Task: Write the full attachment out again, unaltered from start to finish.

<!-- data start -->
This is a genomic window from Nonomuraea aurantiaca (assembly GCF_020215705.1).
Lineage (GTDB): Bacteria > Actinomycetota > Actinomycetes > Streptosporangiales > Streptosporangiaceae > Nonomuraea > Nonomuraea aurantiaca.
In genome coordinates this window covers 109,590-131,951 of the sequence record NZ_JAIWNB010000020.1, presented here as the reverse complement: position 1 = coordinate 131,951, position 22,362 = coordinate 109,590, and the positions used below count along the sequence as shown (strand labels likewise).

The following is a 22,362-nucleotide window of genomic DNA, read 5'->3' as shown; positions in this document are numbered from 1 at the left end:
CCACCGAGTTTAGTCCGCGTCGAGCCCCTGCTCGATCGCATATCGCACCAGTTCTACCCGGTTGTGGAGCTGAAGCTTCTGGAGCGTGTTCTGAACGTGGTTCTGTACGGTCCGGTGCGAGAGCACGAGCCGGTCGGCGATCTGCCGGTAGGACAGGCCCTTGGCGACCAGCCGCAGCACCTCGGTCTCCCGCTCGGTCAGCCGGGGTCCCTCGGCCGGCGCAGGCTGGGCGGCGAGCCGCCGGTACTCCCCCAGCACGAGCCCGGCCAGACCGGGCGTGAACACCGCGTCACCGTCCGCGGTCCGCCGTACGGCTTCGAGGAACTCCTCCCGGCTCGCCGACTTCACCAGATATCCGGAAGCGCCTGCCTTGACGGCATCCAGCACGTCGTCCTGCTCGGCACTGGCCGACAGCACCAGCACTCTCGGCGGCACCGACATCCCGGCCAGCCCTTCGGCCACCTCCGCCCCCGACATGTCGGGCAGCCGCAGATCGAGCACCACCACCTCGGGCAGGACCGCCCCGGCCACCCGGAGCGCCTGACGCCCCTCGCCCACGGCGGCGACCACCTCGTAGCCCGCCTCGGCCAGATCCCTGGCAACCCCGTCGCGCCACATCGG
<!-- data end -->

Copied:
This is a genomic window from Nonomuraea aurantiaca (assembly GCF_020215705.1).
Lineage (GTDB): Bacteria > Actinomycetota > Actinomycetes > Streptosporangiales > Streptosporangiaceae > Nonomuraea > Nonomuraea aurantiaca.
In genome coordinates this window covers 109,590-131,951 of the sequence record NZ_JAIWNB010000020.1, presented here as the reverse complement: position 1 = coordinate 131,951, position 22,362 = coordinate 109,590, and the positions used below count along the sequence as shown (strand labels likewise).

The following is a 22,362-nucleotide window of genomic DNA, read 5'->3' as shown; positions in this document are numbered from 1 at the left end:
CCACCGAGTTTAGTCCGCGTCGAGCCCCTGCTCGATCGCATATCGCACCAGTTCTACCCGGTTGTGGAGCTGAAGCTTCTGGAGCGTGTTCTGAACGTGGTTCTGTACGGTCCGGTGCGAGAGCACGAGCCGGTCGGCGATCTGCCGGTAGGACAGGCCCTTGGCGACCAGCCGCAGCACCTCGGTCTCCCGCTCGGTCAGCCGGGGTCCCTCGGCCGGCGCAGGCTGGGCGGCGAGCCGCCGGTACTCCCCCAGCACGAGCCCGGCCAGACCGGGCGTGAACACCGCGTCACCGTCCGCGGTCCGCCGTACGGCTTCGAGGAACTCCTCCCGGCTCGCCGACTTCACCAGATATCCGGAAGCGCCTGCCTTGACGGCATCCAGCACGTCGTCCTGCTCGGCACTGGCCGACAGCACCAGCACTCTCGGCGGCACCGACATCCCGGCCAGCCCTTCGGCCACCTCCGCCCCCGACATGTCGGGCAGCCGCAGATCGAGCACCACCACCTCGGGCAGGACCGCCCCGGCCACCCGGAGCGCCTGACGCCCCTCGCCCACGGCGGCGACCACCTCGTAGCCCGCCTCGGCCAGATCCCTGGCAACCCCGTCGCGCCACATCGG